Revolution — Wii


BONUS MATCH

Microsoft versus Apple, who has the better code names? Below is a non-comprehensive list of the various operating system and program code names, everything Windows and Mac and Apple and MS. Who has the edge? Let’s run it down:

  • Janus — Windows 3.1
  • Snowball — Windows for Workgroups 3.11
  • Chicago — Windows 95
  • Nashville — Windows 96
  • O’Hare — First version of Internet Explorer
  • Memphis, Detroit — Windows 98
  • Daytona — Windows NT 3.5
  • Cairo, Hydra— Windows NT 4.0
  • Neptune, Odyssey — Windows 2000 Home Edition
  • Whistler — Windows XP
  • Canary, Galileo, Gryphon, Hermes, Jupiter, Mira, Macallan, Mercury, Merlin, Orion, Pegasus, Rapier, Stinger, Venus, Wyvern— Windows CE for 2003 smart phones and pocket PCs and WebTV and some other stuff
  • Millennium — Windows ME
  • Longhorn — Windows Vista
  • Lonestar — Windows XP Tablet PC 2005
  • Aurora — Windows Small Business Server 2011 Essentials
  • Vienna, Blackcomb — Windows 7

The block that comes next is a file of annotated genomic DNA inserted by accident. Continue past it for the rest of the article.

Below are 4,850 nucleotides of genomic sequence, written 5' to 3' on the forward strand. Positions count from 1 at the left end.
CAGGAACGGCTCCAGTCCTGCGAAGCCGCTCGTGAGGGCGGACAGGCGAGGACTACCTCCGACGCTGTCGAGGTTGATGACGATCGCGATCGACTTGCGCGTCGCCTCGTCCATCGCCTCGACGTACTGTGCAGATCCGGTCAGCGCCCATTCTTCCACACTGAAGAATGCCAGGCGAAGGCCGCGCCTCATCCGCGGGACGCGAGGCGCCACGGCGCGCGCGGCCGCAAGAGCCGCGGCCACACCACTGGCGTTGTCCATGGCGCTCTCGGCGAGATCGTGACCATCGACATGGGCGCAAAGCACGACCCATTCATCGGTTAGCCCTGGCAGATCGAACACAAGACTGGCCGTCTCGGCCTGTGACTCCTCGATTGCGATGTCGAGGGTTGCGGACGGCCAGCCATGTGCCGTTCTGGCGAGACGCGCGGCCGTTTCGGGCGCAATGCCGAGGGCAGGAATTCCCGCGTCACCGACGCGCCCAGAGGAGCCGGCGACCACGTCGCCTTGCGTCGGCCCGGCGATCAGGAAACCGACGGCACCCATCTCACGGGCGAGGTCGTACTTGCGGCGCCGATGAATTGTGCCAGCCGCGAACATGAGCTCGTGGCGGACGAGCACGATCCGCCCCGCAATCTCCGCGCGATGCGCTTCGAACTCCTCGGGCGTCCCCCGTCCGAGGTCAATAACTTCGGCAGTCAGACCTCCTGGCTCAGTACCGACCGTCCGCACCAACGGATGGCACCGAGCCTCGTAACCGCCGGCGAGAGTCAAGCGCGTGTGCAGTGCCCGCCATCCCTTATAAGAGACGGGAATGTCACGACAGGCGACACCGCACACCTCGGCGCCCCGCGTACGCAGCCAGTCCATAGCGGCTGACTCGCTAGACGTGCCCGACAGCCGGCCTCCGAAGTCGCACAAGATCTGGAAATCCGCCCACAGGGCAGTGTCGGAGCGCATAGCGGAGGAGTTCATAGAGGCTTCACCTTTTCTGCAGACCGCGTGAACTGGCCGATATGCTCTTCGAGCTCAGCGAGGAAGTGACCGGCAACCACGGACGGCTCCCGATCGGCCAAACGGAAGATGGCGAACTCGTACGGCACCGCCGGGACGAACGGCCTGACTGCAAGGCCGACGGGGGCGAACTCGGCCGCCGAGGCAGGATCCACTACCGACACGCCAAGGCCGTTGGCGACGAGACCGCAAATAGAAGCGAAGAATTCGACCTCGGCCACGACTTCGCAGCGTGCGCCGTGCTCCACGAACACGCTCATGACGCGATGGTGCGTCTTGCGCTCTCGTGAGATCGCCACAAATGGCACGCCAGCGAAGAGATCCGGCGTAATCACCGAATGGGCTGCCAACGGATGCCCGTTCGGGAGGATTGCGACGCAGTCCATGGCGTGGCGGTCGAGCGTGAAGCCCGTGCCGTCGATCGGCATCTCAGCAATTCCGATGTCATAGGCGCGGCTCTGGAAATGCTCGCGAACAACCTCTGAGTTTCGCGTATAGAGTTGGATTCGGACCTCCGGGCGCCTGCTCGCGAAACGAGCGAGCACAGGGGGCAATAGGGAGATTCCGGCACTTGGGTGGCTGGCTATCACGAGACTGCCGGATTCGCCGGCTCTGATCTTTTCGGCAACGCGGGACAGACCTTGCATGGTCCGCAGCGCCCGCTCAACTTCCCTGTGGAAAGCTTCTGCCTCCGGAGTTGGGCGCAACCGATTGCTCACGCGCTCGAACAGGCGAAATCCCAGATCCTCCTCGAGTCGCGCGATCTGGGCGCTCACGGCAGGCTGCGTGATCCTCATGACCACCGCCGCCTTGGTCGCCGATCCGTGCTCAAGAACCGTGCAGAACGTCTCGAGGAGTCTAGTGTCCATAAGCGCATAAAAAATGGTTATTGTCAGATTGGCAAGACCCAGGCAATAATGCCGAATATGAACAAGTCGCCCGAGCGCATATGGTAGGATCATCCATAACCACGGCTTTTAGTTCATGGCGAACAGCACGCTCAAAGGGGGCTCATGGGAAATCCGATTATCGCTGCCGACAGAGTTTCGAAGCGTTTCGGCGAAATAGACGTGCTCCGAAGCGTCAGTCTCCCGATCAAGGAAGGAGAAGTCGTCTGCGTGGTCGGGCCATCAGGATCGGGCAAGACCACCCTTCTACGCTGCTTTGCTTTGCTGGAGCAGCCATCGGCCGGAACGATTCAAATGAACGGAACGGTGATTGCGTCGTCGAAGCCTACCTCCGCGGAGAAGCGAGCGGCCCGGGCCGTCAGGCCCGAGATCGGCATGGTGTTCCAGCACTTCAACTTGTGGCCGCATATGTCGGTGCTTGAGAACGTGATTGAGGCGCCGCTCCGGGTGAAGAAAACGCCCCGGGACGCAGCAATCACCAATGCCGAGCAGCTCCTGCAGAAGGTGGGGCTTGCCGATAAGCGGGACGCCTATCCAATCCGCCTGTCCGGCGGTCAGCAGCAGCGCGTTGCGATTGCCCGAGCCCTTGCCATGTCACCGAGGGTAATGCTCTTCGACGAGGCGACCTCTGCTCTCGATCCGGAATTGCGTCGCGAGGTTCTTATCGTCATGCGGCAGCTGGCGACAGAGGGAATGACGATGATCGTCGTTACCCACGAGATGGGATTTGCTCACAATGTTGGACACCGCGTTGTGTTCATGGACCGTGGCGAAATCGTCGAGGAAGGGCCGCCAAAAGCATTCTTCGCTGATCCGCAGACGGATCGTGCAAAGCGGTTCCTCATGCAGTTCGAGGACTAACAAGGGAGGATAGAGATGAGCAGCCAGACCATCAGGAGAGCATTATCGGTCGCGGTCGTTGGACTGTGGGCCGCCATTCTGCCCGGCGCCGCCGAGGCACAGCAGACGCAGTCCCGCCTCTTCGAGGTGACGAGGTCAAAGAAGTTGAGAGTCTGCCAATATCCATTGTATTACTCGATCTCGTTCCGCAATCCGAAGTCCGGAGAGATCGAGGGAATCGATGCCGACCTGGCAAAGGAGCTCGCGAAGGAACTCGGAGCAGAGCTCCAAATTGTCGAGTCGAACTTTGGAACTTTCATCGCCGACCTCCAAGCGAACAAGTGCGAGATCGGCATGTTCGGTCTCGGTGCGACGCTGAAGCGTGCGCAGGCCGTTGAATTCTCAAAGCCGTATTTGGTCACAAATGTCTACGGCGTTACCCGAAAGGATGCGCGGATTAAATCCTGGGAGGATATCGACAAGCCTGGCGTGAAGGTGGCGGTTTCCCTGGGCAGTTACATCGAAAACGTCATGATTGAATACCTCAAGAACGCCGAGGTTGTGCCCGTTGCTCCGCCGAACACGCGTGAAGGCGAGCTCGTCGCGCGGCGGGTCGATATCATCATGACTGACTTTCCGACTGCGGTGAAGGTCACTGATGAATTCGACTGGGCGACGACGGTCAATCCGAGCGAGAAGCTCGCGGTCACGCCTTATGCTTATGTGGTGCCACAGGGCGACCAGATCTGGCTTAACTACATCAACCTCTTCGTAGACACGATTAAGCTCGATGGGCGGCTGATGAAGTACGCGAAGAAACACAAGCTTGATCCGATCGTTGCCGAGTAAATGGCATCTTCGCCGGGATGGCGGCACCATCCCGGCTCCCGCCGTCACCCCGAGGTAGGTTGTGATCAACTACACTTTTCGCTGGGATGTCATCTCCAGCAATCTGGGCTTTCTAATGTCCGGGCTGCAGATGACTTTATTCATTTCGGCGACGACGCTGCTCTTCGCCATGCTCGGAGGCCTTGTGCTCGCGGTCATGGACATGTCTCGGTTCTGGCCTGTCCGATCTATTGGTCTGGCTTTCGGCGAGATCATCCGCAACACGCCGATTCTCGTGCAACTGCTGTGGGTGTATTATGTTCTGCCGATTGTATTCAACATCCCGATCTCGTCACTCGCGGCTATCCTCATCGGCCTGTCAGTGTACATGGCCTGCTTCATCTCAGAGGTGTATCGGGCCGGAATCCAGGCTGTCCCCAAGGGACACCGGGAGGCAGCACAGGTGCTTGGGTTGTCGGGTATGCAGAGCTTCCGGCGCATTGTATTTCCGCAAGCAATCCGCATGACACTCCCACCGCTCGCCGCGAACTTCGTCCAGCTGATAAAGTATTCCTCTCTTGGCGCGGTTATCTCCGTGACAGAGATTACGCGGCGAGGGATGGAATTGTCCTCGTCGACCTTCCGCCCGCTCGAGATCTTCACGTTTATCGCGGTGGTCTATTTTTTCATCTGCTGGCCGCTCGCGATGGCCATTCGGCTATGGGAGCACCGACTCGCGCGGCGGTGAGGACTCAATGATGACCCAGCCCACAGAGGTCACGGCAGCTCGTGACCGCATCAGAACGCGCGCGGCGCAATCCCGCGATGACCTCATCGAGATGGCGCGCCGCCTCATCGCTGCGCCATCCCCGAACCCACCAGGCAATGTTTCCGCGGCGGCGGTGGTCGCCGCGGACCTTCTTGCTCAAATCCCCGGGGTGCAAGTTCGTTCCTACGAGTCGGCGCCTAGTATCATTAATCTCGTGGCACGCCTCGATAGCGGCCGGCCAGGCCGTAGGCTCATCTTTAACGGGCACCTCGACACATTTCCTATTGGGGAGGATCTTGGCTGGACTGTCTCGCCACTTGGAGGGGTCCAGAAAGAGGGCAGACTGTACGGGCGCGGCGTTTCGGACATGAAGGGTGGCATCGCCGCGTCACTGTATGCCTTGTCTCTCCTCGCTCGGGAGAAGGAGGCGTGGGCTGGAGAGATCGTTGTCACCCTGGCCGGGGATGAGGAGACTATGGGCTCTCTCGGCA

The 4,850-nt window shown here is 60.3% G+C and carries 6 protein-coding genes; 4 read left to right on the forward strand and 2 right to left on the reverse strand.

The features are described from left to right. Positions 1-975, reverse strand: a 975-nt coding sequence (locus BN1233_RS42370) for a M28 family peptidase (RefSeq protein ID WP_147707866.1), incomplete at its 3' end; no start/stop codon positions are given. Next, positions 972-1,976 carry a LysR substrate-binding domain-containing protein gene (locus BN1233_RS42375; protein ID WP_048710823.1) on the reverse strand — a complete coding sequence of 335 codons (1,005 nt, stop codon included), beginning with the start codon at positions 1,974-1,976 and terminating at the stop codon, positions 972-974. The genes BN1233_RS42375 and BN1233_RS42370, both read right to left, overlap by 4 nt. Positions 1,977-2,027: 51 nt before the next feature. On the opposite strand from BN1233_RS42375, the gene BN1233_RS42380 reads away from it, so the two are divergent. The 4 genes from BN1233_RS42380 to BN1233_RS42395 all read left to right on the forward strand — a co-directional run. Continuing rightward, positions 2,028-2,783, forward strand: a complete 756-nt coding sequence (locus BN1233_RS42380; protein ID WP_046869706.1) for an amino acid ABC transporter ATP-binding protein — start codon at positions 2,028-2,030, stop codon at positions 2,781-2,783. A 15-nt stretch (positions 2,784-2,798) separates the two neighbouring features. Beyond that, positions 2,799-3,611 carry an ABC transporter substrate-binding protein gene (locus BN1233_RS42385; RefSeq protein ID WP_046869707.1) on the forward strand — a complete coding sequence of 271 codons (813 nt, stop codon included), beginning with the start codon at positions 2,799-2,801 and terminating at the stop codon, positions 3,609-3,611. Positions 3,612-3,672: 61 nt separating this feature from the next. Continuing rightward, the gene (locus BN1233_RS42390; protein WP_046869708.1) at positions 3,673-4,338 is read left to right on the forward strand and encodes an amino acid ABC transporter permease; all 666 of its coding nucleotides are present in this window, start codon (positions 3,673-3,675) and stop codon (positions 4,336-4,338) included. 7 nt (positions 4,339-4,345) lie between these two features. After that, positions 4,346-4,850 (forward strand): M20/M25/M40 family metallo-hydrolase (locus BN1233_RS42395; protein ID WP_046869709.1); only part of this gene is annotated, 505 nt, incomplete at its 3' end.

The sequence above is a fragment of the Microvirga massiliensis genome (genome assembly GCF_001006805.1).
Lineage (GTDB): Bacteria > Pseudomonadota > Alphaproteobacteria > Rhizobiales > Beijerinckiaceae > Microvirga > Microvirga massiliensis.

• Mango — Windows Phone 7
  • Blue — Windows 8.1
  • Apollo — Windows Phone 8
  • Corona — Windows Media Player 9
  • Brimstone — Adobe Photoshop 2.5 for Windows
  • Snowball — Windows for Workgroups 3.11
  • Threshold — Windows 10
  • Redstone — Windows 10.1

versus

  • Kodiak — MacOS
  • Brooklyn — Apple ][x
  • Cocoa — Apple Mac OS X API
  • Moses — Apple Mac OS X Server-based
  • Blue Box , Darwin— Mac OS layers
  • Harmony — Mac OS 7.6
  • Tempo — Mac OS 8.0
  • Bride of Buster — Mac OS 8.1
  • Allegro — Mac OS 8.5
  • Star Trek — Mac OS for x86
  • Sonata, Gershwin — Mac OS 9
  • Fortissimo — Mac OS 9.1
  • Moonlight — Mac OS 9.2
  • Cheetah — Mac OS X 10.0
  • Puma — Mac OS X 10.1
  • Jaguar — Mac OS X 10.2
  • Panther — Mac OS X 10.3
  • Tiger — Mac OS X 10.4
  • Leopard — Mac OS X 10.5
  • Snow Leopard — Mac OS X 10.6

WINNER: MICROSOFT for being more original and taking risks and not doing fucking cats every year, that shit gets confusing and is lazy.

Games

Nintendo Switch Sales Have Reached A New Milestone, But Just How Successful Is The Console So Far?

Compared to Nintendo’s last console, at the very least, the answer is…very.